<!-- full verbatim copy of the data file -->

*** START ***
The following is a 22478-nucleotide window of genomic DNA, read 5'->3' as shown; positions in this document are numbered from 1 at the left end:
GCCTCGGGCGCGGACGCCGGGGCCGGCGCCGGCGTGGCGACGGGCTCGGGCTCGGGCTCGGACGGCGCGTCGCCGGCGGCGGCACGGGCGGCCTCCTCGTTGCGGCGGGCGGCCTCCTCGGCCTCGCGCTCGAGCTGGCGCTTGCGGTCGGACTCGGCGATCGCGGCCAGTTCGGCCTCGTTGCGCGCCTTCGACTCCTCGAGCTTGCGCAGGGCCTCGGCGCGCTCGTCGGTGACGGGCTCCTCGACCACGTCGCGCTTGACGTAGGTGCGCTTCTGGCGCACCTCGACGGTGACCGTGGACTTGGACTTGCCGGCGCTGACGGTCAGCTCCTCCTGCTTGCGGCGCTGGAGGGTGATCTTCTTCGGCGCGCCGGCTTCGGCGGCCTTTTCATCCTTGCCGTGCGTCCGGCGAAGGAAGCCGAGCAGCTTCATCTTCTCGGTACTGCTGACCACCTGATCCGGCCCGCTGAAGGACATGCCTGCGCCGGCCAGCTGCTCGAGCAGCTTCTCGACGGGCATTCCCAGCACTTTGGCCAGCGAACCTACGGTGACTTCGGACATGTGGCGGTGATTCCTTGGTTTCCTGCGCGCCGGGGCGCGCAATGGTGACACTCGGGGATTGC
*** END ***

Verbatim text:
The following is a 22478-nucleotide window of genomic DNA, read 5'->3' as shown; positions in this document are numbered from 1 at the left end:
GCCTCGGGCGCGGACGCCGGGGCCGGCGCCGGCGTGGCGACGGGCTCGGGCTCGGGCTCGGACGGCGCGTCGCCGGCGGCGGCACGGGCGGCCTCCTCGTTGCGGCGGGCGGCCTCCTCGGCCTCGCGCTCGAGCTGGCGCTTGCGGTCGGACTCGGCGATCGCGGCCAGTTCGGCCTCGTTGCGCGCCTTCGACTCCTCGAGCTTGCGCAGGGCCTCGGCGCGCTCGTCGGTGACGGGCTCCTCGACCACGTCGCGCTTGACGTAGGTGCGCTTCTGGCGCACCTCGACGGTGACCGTGGACTTGGACTTGCCGGCGCTGACGGTCAGCTCCTCCTGCTTGCGGCGCTGGAGGGTGATCTTCTTCGGCGCGCCGGCTTCGGCGGCCTTTTCATCCTTGCCGTGCGTCCGGCGAAGGAAGCCGAGCAGCTTCATCTTCTCGGTACTGCTGACCACCTGATCCGGCCCGCTGAAGGACATGCCTGCGCCGGCCAGCTGCTCGAGCAGCTTCTCGACGGGCATTCCCAGCACTTTGGCCAGCGAACCTACGGTGACTTCGGACATGTGGCGGTGATTCCTTGGTTTCCTGCGCGCCGGGGCGCGCAATGGTGACACTCGGGGATTGC